uctions of my society the next evening to a ball; at the bottom of which, in Mr. Donevan's hand, I read,--
"'Don't fail; you know who is to be there. I've not been idle since I saw you. Would the captain take twenty-five for the mare?'
"'So far so good,' thought I, as entering O'Shaughnessy's quarters, I discovered him endeavoring to spell out his card, which, however, had no postscript. We soon agreed that Mat should have his price; so sending a polite answer to the invitation, we despatched a still more civil note to the attorney, and begged of him, as a weak mark of esteem, to accept the mouse-colored mare as a present."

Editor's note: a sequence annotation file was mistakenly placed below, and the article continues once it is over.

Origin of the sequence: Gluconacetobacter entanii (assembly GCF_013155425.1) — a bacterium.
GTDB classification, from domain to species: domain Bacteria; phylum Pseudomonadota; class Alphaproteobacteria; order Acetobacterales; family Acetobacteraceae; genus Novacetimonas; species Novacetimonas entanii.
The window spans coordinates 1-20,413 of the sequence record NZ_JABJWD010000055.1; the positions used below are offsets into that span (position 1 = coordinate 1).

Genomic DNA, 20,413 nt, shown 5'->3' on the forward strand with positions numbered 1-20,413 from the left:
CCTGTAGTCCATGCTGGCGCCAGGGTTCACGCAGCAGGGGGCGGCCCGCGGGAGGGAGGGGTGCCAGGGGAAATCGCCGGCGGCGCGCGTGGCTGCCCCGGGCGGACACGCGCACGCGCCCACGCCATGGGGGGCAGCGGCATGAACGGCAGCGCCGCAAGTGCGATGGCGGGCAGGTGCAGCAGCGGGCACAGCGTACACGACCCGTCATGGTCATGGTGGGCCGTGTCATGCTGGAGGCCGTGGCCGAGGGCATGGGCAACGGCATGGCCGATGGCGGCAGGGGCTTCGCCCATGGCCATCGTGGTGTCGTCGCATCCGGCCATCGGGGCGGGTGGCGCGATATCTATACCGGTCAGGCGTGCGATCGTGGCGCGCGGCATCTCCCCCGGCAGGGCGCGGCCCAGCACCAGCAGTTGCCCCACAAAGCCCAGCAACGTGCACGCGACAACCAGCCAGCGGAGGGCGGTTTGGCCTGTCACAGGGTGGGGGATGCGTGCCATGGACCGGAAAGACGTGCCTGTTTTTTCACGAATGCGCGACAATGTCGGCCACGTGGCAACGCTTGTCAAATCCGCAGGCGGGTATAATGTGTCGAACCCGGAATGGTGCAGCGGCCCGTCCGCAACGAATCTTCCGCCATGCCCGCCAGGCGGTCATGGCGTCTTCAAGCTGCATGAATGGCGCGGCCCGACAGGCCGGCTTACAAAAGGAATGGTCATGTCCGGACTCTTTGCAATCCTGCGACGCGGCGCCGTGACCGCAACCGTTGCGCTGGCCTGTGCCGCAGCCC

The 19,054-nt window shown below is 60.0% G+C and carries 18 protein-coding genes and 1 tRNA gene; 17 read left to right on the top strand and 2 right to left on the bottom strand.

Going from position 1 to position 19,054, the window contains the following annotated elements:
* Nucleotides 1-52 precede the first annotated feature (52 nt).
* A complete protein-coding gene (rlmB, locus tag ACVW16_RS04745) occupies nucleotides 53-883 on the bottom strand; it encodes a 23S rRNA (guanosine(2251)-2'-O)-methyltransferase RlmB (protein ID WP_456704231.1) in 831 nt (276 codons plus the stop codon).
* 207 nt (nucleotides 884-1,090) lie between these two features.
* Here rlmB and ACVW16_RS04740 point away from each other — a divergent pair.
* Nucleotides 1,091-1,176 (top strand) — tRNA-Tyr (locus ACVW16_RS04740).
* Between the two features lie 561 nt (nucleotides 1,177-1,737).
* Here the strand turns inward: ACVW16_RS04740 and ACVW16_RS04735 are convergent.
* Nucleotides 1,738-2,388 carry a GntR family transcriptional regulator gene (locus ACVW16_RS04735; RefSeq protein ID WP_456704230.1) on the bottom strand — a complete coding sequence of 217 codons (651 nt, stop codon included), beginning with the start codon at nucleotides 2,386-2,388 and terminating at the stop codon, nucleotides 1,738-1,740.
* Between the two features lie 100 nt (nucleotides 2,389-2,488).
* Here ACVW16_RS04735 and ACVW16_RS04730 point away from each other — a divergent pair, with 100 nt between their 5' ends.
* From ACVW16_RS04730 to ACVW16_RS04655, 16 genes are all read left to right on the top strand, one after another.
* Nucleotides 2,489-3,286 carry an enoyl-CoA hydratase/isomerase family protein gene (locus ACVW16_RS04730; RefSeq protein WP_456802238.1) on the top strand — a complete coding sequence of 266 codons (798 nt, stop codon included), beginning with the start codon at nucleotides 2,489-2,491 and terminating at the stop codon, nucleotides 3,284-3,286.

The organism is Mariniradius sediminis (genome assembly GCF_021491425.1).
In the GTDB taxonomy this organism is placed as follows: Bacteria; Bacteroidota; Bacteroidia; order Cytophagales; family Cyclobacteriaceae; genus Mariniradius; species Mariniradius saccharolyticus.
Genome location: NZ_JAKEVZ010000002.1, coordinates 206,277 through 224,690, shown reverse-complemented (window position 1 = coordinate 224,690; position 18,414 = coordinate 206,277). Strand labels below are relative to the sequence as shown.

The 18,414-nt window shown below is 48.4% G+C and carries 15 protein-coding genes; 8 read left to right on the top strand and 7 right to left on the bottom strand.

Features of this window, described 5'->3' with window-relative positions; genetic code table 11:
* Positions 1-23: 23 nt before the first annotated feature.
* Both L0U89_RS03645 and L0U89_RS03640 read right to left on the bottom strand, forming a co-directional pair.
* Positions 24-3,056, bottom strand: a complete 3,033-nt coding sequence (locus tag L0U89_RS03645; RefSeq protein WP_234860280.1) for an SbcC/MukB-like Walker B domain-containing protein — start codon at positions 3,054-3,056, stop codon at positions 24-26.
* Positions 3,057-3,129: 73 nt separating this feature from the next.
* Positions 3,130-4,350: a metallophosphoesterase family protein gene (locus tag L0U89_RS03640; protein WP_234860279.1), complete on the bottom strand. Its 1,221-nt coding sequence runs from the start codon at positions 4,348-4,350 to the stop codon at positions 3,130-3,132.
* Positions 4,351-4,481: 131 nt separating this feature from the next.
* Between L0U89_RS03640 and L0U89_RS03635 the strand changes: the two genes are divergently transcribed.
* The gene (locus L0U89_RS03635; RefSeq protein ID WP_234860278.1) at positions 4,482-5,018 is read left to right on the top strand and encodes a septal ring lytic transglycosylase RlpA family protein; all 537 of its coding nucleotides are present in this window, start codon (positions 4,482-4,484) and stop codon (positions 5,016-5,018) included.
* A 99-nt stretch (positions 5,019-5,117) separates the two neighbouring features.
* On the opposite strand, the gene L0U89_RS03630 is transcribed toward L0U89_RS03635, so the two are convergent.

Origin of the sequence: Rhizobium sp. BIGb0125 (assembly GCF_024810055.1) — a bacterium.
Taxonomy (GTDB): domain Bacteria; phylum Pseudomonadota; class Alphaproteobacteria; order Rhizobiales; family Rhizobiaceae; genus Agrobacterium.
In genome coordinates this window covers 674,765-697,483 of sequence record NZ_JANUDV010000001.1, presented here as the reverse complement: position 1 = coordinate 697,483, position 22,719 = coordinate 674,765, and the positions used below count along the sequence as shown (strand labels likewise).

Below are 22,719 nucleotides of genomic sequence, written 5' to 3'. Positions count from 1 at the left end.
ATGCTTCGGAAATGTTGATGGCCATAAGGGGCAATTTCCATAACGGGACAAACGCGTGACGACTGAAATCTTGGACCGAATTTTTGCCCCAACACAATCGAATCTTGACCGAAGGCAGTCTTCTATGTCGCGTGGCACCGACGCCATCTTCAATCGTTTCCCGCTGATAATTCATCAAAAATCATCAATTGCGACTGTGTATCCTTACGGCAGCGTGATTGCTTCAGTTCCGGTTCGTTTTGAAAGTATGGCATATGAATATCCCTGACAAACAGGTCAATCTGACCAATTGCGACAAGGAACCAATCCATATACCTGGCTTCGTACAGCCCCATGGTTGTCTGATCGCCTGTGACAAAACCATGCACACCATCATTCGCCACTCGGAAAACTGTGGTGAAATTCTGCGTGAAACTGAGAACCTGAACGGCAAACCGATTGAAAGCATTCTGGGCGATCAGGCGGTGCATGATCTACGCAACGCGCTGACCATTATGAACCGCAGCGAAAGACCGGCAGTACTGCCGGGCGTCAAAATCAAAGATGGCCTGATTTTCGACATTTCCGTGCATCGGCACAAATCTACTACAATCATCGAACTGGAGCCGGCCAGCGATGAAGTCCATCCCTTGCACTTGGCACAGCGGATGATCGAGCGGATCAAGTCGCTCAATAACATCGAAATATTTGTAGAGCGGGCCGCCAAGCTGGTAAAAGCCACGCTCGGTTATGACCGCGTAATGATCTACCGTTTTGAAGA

Here O'Shaughnessy sighed deeply, and even seemed affected by the souvenir.
"Come, Dan, we did it all for the best. Oh, O'Mealey, he was a cunning fellow; but no matter. We went to the ball, and to be sure, it was a great sight. Two hundred and fifty souls, where there was not good room for the odd fifty; such laughing, such squeezing, such pressing of hands and waists in the s